The tricky case is when the loop has the registerLock or is between releasing the registerLock and entering select(). In these cases, the registration block takes the registerLock and races with the loop over select() and wakeup(). Fortunately, the NIO designers anticipated that programmers would have a desire to ensure a Selector wasn’t selecting, even if the wakeup was called in the window between checking it was okay to enter select and actually entering it. Selector.select() returns immediately if wakeup() had been called after that Selector’s prior select(). So, our race doesn’t matter, the select() always exits, and we’re safe.

This is so much simpler than building up a queue of registrations and processing them in the select loop, and we get the SelectionKey right away, I wonder if I’m missing something. Why is the textbook technique to use a ConcurrentQueue, instead of a synchronization lock like this?


Linux distribution switch, 2011 edition

Filed under: linux — jlm @ 23:15

I switched to OpenSuSE tonight.
PCLinuxOS had been grating on me for the last few months, since they decided to drop most of their man pages in favor of entering “man foo” into Google. But after an ordinary update, tonight I discovered that the new kernel hung on boot. To my distress, GRUB didn’t list any previous kernels when I intercepted its autoboot. After trying and failing to get grub to show me any files on the filesystem so I could select another kernel from /boot to boot from (why is this so hard?), I booted from a rescue disk… and discovered that there was only one kernel version in /boot, PCLinuxOS had been deleting the previous versions. This bad practice dismayed me, it’s standard for distributions to keep the previous one or two kernels around, in case of a case like this, where a kernel that doesn’t boot on someone’s hardware get pushed.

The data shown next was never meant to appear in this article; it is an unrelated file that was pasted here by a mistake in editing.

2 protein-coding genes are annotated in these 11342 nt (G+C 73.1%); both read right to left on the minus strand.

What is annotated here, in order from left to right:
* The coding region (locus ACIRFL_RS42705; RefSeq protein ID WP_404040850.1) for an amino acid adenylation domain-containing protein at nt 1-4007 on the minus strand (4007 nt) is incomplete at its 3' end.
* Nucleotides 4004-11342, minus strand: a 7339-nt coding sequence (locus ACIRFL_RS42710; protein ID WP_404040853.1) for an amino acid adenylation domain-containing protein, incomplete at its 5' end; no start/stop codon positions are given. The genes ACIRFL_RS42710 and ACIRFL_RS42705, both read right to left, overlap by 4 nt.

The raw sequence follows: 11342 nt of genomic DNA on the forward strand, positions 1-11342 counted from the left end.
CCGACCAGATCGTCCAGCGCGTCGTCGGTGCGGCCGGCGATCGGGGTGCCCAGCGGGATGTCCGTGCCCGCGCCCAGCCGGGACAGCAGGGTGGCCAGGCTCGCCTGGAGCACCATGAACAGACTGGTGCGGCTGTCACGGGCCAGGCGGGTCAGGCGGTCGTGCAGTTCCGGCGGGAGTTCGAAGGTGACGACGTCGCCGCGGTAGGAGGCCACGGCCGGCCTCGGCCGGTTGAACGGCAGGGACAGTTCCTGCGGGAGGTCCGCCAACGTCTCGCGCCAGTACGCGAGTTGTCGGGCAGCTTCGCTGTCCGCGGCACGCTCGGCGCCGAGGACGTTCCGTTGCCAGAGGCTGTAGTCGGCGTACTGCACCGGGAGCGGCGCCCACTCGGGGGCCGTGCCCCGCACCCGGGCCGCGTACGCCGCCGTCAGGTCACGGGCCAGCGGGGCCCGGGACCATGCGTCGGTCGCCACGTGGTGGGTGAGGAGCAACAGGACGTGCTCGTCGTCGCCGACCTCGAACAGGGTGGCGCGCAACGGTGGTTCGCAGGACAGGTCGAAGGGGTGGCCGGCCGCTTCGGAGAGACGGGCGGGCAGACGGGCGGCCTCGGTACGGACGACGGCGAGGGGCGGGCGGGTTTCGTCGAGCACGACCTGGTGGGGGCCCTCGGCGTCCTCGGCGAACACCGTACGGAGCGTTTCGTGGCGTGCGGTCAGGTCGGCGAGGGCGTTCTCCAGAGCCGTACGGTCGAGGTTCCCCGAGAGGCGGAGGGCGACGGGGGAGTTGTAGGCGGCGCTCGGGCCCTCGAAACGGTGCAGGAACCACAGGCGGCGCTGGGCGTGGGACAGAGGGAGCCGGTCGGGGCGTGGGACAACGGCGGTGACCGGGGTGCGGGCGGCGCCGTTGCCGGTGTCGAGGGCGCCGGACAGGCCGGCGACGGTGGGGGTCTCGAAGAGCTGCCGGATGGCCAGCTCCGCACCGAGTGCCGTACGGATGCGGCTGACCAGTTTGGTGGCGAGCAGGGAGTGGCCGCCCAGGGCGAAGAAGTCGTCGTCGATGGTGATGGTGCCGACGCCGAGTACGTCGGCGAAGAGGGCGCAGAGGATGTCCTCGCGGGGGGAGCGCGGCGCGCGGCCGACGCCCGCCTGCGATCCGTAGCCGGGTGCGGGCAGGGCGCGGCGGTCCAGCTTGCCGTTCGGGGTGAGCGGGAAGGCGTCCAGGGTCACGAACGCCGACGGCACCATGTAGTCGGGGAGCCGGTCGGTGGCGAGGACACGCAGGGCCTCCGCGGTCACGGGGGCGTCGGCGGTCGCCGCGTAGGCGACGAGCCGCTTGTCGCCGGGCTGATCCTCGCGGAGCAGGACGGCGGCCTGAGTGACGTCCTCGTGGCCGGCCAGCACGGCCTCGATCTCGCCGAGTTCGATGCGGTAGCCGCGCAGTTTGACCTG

I’d been meaning to try out SuSE again for a while, and this pushed me over. I backed up my disk and did a clean install.
We’ll see how the new distribution goes.


How to shoot yourself in the foot with Python

Filed under: programming — jlm @ 21:40

Accidentally compare a character and an integer.
$ python -c 'print "\0" > 1024'

Wait, what? Any character is larger than any integer? Why are chars and ints intercomparable then? Shouldn’t I get either a type error or a meaningful comparison? This seems like it’s guaranteed to be wrong!


Got an Eee? Forget Easy Peasy

Filed under: linux — jlm @ 00:56

So, I just upgraded Easy Peasy on my Eee. And surprise, surprise, it broke WiFi again.
Fortunately, there’s a user-contributed fix available, like the other times this has happened!